In addition to rebuilding the homes of people in the regions destroyed by the war, for them to establish a full-fledged life, it is vital to restore social infrastructure facilities, primarily educational institutions, including preschool ones. Thanks to this, people who previously left their homes due to war and destruction can return to their communities. In terms of private housing reconstruction, the team mostly uses the concept of fast recovery — a quick restoration of the building by replacing the windows and roof and bringing its general condition to order. Social infrastructure facilities require a somewhat different approach.
The executive director of Dobrobat notes that before the war, most of these facilities had no shelters, and now they have no right to function without such shelters because the relevant government regulations simply prohibit this. Therefore, this became an additional challenge for Dobrobat — taking into account the new realities, it is necessary not only to rebuild a school or a kindergarten but also to make them safe. Make the shelters better, equip them correctly — particularly, setting up the Internet there.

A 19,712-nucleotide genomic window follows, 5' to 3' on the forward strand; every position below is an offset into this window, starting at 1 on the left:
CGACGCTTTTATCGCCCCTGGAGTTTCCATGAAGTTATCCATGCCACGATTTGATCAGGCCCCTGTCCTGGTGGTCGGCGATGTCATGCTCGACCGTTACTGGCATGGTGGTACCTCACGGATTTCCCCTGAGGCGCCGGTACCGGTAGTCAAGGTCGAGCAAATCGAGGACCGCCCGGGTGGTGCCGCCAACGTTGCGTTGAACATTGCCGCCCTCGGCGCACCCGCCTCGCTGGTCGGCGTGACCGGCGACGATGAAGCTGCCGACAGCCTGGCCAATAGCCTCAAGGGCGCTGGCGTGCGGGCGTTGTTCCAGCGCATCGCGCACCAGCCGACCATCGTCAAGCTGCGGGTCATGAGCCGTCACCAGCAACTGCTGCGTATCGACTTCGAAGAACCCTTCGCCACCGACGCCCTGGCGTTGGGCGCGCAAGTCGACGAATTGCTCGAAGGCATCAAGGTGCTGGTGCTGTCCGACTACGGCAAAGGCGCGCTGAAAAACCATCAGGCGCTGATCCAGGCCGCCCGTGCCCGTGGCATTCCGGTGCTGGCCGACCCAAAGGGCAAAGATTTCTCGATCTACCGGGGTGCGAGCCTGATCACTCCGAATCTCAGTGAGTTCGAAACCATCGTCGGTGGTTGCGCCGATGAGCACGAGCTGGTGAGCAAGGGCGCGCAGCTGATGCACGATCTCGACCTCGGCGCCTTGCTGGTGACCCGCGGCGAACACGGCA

"In my opinion, nowadays, shelter is not only about security but also about the economy. For example, parents send their children to kindergarten and understand that they will be safe there, so they can go to work with a light heart. This means they can receive a salary, pay taxes, and support the economy," Ivanov explained to Rubryka.
One of these objects, in the restoration of which Dobrobat will take part in the near future, will be the Dzhereltse kindergarten in Brovary, in the Kyiv region, which was partially destroyed as a result of the fall of rotorcraft on January 18, 2023. At a working meeting of the Brovary city council, the deputy head of the Kyiv regional state administration, Mykola Boyko, noted that the intensive process of restoring the kindergarten begins in mid-October and will take 14 months. It will be a modern and inclusive kindergarten.
The representatives of the battalion assured that they were ready to help in the reconstruction of the facility in every possible way. "For us, this is a matter of honor," says the Dobrobat team.